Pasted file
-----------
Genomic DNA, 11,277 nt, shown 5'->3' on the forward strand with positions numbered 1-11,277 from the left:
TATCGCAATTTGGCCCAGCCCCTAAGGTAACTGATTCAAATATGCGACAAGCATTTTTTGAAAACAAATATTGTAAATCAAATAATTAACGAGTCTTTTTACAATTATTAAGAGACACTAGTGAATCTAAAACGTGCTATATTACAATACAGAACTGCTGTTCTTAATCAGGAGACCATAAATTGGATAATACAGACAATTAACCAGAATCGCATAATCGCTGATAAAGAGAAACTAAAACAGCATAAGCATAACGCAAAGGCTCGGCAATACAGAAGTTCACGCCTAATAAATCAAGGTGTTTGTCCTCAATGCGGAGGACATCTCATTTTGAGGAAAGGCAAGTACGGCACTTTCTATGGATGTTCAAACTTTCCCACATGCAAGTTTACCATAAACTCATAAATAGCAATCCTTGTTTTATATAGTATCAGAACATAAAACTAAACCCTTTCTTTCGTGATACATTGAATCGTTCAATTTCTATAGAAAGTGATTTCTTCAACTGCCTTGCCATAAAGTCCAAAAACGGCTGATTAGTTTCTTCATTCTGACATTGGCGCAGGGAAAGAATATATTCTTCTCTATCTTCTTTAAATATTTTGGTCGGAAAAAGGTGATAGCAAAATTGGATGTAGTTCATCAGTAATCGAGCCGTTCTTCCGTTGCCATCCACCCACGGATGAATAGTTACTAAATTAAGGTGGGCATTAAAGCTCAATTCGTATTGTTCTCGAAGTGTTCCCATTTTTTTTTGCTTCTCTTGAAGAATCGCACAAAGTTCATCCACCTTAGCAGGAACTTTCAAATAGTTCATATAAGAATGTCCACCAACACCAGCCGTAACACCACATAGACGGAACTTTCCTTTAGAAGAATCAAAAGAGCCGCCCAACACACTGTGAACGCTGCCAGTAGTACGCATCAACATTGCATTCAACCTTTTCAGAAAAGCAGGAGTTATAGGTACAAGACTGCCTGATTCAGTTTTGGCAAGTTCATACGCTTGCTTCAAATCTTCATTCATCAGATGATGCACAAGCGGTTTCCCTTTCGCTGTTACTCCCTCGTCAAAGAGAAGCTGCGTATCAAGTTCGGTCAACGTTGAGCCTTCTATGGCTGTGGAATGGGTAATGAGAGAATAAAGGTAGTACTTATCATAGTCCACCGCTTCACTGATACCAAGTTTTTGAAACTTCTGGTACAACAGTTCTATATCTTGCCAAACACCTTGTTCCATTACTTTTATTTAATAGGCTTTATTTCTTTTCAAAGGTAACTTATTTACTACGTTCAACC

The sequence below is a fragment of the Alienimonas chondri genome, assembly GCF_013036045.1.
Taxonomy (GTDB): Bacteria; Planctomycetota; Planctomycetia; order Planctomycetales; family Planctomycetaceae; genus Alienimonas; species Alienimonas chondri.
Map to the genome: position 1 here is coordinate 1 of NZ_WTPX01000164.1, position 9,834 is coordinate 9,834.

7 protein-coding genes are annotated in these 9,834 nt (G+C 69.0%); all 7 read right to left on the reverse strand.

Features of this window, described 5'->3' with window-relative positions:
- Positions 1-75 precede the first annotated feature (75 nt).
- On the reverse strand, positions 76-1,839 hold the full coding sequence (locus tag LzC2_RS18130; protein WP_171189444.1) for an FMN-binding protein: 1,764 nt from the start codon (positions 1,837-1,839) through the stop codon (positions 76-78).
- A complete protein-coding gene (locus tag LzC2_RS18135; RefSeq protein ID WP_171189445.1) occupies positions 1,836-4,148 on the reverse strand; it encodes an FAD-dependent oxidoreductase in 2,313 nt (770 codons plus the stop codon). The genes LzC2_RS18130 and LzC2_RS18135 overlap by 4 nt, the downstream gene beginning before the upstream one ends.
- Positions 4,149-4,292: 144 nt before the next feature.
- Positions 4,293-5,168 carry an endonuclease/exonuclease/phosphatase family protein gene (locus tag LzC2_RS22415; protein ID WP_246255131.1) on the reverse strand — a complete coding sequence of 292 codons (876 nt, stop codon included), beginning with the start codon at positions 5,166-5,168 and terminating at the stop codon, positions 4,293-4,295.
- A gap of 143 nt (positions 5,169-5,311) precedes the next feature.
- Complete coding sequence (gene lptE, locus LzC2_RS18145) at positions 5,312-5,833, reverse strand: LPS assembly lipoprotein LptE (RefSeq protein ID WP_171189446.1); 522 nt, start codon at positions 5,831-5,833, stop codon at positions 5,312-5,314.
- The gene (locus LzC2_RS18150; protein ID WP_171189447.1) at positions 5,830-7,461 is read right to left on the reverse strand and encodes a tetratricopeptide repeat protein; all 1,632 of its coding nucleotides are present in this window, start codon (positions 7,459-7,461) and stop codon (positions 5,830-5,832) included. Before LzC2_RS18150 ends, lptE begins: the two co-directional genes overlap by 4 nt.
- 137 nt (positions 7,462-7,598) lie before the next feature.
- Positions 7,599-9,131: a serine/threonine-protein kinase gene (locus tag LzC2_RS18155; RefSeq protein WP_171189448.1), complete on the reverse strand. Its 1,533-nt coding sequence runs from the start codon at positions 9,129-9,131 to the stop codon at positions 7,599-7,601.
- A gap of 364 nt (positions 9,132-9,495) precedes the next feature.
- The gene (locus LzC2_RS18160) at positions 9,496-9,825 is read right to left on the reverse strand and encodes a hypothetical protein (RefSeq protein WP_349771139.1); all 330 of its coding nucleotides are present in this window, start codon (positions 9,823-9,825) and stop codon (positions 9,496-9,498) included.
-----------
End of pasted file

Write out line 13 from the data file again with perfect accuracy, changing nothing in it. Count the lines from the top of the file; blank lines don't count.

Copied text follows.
- A gap of 143 nt (positions 5,169-5,311) precedes the next feature.